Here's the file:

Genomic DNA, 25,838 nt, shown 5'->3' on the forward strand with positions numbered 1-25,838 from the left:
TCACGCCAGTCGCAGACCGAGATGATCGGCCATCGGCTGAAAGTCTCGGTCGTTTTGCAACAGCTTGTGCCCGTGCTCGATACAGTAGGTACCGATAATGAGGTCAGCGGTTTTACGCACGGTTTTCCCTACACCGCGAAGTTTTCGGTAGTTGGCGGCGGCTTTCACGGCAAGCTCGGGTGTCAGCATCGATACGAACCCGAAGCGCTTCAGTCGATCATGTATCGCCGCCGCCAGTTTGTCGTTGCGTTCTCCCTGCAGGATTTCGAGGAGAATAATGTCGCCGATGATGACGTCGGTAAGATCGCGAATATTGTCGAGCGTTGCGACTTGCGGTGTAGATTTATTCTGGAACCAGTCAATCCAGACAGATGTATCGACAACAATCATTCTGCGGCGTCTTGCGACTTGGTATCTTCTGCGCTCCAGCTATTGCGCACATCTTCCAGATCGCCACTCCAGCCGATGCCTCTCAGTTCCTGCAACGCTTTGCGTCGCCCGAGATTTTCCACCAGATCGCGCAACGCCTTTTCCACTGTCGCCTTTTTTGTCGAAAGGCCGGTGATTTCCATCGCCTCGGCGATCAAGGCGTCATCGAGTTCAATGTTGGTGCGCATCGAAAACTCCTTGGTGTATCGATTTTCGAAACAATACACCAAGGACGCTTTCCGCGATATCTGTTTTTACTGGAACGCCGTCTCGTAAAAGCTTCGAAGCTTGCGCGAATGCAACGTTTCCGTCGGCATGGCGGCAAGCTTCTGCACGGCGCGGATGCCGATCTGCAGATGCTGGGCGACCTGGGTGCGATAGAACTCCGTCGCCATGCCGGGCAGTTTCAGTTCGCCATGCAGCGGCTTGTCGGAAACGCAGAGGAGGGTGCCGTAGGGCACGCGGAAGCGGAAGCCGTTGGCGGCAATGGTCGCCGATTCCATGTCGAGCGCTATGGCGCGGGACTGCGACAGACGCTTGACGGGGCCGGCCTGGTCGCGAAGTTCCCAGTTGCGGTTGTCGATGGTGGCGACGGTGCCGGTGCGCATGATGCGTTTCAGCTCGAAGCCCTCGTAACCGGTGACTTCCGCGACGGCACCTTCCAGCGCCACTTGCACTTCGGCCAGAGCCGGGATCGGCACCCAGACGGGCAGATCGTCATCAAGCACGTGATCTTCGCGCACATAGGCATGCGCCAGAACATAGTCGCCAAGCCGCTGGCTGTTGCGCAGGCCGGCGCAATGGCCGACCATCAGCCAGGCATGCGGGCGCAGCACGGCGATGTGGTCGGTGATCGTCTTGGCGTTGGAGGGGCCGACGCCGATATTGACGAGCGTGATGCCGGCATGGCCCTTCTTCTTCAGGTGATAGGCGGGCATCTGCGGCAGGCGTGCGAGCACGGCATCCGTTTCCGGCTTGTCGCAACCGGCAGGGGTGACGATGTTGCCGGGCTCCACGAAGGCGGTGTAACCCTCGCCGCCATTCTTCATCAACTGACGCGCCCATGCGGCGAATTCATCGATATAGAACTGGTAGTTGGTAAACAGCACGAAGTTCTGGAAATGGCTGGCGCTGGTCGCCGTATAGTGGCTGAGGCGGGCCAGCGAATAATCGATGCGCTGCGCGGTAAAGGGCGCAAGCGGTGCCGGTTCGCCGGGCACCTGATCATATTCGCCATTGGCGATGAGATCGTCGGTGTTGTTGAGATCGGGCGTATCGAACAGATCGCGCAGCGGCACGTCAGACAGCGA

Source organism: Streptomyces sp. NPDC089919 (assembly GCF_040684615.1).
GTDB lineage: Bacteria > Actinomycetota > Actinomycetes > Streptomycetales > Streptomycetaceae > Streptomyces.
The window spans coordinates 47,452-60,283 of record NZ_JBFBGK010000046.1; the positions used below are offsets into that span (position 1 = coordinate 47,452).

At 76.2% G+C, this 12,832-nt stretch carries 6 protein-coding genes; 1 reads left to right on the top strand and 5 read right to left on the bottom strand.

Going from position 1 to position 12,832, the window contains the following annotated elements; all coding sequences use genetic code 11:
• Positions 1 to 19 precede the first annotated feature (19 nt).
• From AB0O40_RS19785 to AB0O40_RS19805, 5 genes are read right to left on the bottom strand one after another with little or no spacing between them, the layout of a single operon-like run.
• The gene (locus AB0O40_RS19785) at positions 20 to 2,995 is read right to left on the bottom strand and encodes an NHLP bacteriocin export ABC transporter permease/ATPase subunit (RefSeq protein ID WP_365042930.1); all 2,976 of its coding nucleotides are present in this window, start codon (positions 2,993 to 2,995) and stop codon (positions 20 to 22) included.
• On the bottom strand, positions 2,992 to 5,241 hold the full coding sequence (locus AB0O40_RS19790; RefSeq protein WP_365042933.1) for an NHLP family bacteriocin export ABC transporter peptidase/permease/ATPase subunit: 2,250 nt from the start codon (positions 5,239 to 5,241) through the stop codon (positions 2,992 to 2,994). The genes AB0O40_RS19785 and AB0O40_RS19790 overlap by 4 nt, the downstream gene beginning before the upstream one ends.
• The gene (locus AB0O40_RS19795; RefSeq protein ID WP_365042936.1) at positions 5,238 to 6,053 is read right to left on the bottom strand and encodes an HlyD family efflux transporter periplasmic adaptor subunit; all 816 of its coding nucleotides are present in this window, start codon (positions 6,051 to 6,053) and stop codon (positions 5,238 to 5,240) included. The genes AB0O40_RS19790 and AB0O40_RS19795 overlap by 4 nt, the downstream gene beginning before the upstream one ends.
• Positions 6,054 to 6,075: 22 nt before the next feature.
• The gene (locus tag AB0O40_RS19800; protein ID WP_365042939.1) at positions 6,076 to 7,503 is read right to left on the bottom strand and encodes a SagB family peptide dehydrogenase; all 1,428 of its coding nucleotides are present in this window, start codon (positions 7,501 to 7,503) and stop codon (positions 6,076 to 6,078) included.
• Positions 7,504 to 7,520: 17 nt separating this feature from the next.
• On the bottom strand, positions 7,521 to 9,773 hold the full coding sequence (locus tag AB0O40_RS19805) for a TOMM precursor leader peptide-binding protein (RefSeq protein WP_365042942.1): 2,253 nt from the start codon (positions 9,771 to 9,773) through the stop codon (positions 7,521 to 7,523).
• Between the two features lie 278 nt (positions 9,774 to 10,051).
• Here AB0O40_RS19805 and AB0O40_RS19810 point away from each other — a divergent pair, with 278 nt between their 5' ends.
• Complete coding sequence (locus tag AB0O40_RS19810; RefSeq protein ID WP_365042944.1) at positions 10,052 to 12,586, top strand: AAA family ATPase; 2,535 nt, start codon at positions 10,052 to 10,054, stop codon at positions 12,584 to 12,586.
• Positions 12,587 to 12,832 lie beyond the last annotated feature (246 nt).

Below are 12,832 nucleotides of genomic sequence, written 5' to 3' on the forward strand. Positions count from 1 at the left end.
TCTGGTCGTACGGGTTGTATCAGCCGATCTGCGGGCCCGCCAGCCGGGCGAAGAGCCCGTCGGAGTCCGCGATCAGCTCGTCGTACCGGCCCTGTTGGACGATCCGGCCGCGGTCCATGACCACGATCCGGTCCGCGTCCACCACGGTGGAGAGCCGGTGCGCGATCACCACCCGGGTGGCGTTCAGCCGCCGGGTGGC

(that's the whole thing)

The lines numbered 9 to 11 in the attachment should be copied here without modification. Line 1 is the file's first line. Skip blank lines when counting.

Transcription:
• From AB0O40_RS19785 to AB0O40_RS19805, 5 genes are read right to left on the bottom strand one after another with little or no spacing between them, the layout of a single operon-like run.
• The gene (locus AB0O40_RS19785) at positions 20 to 2,995 is read right to left on the bottom strand and encodes an NHLP bacteriocin export ABC transporter permease/ATPase subunit (RefSeq protein ID WP_365042930.1); all 2,976 of its coding nucleotides are present in this window, start codon (positions 2,993 to 2,995) and stop codon (positions 20 to 22) included.
• On the bottom strand, positions 2,992 to 5,241 hold the full coding sequence (locus AB0O40_RS19790; RefSeq protein WP_365042933.1) for an NHLP family bacteriocin export ABC transporter peptidase/permease/ATPase subunit: 2,250 nt from the start codon (positions 5,239 to 5,241) through the stop codon (positions 2,992 to 2,994). The genes AB0O40_RS19785 and AB0O40_RS19790 overlap by 4 nt, the downstream gene beginning before the upstream one ends.